Saving Yourself from Slip, Trip, and Fall Lawsuits
With colder weather approaching, if you are a Massachusetts residential landlord, it pays to review your responsibilities for clearing snow and other weather-related debris from rental properties.
Contrary to what you may assume, Massachusetts law does not specifically assign responsibility for shoveling snow out of walkways or driveways. However, in defining “Safe Condition” for rental premises, CMR 410. 452 declares:
“The owner shall maintain all means of egress at all times in a safe, operable condition and shall keep all exterior stairways, fire escapes, egress balconies and bridges free of snow and ice”
While the focus of this statute is access to doors and other escape routes, legal precedent has also established that landlords are responsible for injuries caused by snow and ice on their property when that snow or ice could reasonably be considered a known risk to the life and limb of others.
In light of this, if you are already responsible for clearing away snow from doors, it pays to be proactive. Clearing snow and salting for ice will not only be an investment in your property by making it more appealing to prospective and current tenants, but it will potentially save you tens of thousands in legal fees in a personal injury case.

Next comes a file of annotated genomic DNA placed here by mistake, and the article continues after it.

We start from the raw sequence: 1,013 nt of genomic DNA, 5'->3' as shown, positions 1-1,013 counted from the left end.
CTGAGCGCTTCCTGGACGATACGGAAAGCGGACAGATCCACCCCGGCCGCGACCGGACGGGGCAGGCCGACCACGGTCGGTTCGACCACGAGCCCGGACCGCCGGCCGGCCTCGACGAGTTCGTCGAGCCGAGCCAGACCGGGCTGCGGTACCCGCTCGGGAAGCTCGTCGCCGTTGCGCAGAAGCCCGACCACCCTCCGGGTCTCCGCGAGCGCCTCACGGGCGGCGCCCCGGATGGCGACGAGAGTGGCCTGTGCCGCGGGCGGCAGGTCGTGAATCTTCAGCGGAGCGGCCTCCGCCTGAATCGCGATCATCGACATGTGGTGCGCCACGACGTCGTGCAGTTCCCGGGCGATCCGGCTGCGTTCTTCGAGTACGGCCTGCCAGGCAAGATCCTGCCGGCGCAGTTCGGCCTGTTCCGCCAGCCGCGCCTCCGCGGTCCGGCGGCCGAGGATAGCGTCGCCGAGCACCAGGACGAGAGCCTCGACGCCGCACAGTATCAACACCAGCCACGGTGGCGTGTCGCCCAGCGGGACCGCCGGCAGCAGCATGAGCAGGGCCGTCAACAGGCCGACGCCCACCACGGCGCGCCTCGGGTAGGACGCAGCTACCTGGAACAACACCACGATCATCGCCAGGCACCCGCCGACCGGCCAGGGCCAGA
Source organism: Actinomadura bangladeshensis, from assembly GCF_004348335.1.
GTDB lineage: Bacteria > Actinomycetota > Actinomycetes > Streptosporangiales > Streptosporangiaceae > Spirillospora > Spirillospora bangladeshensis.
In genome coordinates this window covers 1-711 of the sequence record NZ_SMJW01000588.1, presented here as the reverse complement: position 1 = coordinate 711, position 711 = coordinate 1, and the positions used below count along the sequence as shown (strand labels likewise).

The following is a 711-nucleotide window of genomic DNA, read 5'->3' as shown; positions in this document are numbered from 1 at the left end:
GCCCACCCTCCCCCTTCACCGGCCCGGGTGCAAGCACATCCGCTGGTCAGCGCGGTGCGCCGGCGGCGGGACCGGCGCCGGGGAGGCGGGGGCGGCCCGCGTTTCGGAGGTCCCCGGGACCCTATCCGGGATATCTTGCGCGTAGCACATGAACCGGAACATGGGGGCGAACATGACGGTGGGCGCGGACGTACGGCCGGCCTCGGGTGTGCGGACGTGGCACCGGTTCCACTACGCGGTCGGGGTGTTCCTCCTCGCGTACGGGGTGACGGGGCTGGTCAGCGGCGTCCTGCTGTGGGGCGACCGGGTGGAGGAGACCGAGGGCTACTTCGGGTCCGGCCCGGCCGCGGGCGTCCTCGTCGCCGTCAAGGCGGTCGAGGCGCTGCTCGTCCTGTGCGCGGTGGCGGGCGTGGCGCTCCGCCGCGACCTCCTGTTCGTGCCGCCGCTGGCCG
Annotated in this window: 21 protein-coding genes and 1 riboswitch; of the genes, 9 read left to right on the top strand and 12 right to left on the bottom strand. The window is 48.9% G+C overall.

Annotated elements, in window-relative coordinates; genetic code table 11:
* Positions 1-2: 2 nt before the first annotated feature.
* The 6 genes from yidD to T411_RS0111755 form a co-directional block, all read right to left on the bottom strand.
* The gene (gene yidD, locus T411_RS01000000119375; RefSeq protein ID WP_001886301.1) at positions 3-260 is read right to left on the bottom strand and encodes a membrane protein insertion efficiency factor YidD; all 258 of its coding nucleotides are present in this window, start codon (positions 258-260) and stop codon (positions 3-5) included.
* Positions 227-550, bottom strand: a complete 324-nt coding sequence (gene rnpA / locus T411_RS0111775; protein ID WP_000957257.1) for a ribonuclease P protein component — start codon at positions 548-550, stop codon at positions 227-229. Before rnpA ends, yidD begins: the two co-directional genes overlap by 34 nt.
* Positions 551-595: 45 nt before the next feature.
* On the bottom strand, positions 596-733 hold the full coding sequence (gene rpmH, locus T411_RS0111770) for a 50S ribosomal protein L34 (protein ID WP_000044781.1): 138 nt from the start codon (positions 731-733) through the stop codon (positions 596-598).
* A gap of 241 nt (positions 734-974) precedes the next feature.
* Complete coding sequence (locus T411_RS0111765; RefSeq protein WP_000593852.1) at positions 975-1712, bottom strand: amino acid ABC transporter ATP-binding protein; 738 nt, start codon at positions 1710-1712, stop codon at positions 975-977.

This same proactive standard may well be applied to other colder-weather hazards. Wet leaves on a walkway can also lead to trips, slips, and falls. Downed branches from high winds can force people off of safe paths or cause injuries directly.
The Properties Covered
CRM 410. 452 is aimed at multifamily residential property landlords, however. The statute does transfer the responsibility for snow removal to tenants when:
“…a dwelling has an independent means of egress, not shared with other occupants, and a written letting agreement so states the occupant is responsible for maintaining free of snow and ice, the means of egress under his or her exclusive use and control.”
In short, if a property has a private entrance (such as a single-family home or a condominium) and the lease stipulates in writing the tenant’s responsibility for clearing snow and ice, the landlord is not responsible for the shoveling and plowing.
Concerned About Your Liability?
If you are a landlord facing a slip, trip, and fall personal injury case, or otherwise concerned with how to reduce your liability in the event of such a suit, call our experienced real estate law team today. For years, we have helped landlords protect their livelihoods and investments.